Moody’s sticks to its view on Malaysia debt load
RATINGS agency Moody’s Investors Service is maintaining its estimate of Malaysia's direct government debt at 50.8 per cent of GDP in 2017.
It said on Wednesday its assessment of contingent liability risks posed by non-financial sector public institutions has also not changed following some statements by the new federal government led by Pakatan Harapan, which won the 14th general election on May 9.
“However, the new administration's treatment of large infrastructure projects that may be placed under review but have benefited from government-guaranteed loans in the past, and outstanding debt from state fund 1Malaysia Development Bhd (1MDB, unrated), will play an important role in determining risks that contingent liabilities pose to the credit profile,” it said.
Moody's said fiscal measures are a particular area of focus, given that the country's high debt burden acts as a credit constraint.
“Consequently, to what extent the new government achieves fiscal deficit consolidation will be vital in gauging the eventual effects on Malaysia's fiscal metrics and credit profile,” it said in a report entitled: "Government of Malaysia: FAQ on credit implications of the new government's policies".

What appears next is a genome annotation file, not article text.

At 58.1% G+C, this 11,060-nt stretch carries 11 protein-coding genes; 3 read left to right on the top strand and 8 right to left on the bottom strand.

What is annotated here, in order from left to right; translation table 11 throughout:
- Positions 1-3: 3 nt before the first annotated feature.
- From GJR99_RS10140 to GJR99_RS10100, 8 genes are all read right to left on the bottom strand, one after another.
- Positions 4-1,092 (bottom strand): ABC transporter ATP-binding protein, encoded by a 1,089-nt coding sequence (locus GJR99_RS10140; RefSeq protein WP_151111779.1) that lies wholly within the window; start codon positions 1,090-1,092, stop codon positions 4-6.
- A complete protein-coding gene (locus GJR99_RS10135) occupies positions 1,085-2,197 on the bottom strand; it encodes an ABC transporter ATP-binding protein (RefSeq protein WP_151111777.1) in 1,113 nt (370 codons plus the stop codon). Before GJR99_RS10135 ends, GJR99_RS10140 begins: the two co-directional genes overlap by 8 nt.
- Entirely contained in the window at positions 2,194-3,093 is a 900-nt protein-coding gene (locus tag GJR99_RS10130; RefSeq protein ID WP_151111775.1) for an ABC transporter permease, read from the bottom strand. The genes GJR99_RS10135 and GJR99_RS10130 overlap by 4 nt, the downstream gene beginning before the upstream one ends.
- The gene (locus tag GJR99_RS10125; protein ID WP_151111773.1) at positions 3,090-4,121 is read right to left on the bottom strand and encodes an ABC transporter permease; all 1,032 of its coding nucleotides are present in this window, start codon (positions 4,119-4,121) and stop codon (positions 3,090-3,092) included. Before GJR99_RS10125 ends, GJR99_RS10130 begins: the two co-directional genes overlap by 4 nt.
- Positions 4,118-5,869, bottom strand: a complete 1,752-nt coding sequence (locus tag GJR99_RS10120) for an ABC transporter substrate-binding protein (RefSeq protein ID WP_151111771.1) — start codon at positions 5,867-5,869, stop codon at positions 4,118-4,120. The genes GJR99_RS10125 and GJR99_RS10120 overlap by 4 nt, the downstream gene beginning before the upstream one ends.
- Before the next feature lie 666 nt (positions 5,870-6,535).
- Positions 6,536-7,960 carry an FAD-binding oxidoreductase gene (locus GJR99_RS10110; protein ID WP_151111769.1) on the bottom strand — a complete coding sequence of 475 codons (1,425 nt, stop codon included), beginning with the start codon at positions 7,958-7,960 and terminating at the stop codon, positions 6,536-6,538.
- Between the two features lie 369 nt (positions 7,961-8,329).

Commenting on the impact of the new government's removal of the country's goods and services tax (GST), Moody's said in the absence of effective compensatory fiscal measures, “this development is credit negative because it increases the government's reliance on oilrelated revenue and narrows the tax base”.
Moody's estimated revenue lost from the scrapped GST would be around 1.1 per cent of GDP this year — even with some offsets — and 1.7 per cent beyond 2018; further straining Malaysia's fiscal strength.
On the planned reintroduction of fuel subsidies, it viewed this as credit negative because subsidies distort market-based pricing mechanisms.
The move could also strain both the fiscal position and the balance of payments while raising the exposure of government revenue to oil price movements.
On the growth outlook, Moody's pointed out the change in government will not materially alter growth trends in the near term.
The removal of the GST could boost private consumption in the short term.
“However, a review of large infrastructure projects could also result in any pick-up in investment being more spread out than Moody's had previously anticipated,” it said.